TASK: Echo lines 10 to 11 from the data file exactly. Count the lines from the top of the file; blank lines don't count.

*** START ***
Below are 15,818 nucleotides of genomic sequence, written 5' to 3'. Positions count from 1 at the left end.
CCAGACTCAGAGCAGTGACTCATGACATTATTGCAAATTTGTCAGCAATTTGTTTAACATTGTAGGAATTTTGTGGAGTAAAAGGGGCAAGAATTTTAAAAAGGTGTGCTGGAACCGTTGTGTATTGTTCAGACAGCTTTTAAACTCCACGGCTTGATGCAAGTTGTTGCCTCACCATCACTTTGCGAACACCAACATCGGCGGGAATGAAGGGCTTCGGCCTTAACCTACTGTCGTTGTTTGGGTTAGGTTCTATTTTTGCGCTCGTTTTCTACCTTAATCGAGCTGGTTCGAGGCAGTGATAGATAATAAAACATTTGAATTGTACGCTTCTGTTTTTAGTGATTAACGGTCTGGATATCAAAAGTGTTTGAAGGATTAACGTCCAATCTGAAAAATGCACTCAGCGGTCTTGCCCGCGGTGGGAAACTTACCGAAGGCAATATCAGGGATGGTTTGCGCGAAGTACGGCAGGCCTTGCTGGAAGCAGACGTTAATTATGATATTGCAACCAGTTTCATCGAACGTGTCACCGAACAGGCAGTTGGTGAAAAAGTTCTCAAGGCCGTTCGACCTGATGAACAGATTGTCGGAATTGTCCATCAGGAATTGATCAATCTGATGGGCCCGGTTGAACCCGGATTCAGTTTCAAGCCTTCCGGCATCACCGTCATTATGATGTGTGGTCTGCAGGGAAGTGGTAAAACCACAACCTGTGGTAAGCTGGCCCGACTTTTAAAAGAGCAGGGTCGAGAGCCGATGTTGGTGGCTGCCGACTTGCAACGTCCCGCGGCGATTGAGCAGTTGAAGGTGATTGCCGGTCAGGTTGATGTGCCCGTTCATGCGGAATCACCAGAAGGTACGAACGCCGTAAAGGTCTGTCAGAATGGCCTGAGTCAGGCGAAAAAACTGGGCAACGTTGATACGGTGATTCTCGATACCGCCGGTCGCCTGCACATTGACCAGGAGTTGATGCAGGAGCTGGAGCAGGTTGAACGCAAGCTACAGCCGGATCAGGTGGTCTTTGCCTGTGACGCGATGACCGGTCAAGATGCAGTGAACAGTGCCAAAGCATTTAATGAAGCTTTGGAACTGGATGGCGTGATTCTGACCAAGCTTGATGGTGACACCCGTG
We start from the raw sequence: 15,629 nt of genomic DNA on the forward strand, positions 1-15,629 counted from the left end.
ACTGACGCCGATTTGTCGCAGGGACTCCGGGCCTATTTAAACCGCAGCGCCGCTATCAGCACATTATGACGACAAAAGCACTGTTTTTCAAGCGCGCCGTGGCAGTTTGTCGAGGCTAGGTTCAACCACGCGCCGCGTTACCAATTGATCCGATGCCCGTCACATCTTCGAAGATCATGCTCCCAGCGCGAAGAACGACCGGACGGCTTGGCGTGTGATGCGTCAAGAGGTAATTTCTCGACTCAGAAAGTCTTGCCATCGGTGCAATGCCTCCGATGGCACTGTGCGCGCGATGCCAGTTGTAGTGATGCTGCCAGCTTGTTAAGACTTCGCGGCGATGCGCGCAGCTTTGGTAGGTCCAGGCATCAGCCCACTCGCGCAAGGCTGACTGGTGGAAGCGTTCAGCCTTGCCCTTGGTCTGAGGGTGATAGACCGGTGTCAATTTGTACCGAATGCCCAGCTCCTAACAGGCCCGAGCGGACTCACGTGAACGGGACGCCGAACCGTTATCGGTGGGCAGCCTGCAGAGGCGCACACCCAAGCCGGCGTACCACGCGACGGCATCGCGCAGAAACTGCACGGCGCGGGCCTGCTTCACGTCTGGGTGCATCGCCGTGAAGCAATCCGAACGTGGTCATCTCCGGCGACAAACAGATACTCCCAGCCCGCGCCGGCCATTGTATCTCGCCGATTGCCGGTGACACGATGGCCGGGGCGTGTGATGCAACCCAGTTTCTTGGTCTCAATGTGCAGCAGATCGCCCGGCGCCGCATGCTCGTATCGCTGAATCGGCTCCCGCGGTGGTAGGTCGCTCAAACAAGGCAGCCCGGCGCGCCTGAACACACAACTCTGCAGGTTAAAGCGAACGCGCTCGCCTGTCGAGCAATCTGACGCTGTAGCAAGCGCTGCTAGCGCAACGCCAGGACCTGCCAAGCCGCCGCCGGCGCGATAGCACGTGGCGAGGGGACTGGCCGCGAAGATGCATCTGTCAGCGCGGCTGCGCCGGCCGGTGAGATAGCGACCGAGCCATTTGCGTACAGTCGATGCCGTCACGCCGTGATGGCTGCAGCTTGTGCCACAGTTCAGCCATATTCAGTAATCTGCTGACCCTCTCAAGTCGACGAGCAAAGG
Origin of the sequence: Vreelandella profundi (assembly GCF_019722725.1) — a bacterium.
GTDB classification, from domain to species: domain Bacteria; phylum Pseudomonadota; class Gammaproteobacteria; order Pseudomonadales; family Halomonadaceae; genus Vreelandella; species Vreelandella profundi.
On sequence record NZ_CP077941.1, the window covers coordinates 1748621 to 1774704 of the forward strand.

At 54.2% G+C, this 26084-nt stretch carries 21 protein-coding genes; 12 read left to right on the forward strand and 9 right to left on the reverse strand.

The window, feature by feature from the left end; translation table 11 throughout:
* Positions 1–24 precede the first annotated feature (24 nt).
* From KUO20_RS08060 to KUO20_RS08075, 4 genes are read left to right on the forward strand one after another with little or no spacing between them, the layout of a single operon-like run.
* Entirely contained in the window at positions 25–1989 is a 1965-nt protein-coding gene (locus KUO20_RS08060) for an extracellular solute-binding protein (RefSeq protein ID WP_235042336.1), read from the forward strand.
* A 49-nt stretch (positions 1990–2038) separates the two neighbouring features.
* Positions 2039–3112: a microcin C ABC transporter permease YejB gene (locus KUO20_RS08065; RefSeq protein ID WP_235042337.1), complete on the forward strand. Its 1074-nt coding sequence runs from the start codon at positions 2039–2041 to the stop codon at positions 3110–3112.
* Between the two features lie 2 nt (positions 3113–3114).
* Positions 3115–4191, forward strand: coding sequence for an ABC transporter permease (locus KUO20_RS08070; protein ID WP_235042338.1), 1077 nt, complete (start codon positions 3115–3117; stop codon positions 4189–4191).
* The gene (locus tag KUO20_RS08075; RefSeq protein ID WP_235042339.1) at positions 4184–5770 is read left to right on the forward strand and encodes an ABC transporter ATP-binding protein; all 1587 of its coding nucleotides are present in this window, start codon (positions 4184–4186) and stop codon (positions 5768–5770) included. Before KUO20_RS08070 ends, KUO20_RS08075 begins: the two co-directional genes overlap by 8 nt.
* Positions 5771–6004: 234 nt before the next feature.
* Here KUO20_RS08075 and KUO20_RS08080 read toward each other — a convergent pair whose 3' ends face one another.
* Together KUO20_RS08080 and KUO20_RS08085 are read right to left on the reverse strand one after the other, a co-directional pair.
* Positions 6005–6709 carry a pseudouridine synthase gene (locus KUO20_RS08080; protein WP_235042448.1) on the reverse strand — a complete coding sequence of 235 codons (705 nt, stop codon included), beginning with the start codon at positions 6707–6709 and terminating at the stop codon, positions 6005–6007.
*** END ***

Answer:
* Positions 1–24 precede the first annotated feature (24 nt).
* From KUO20_RS08060 to KUO20_RS08075, 4 genes are read left to right on the forward strand one after another with little or no spacing between them, the layout of a single operon-like run.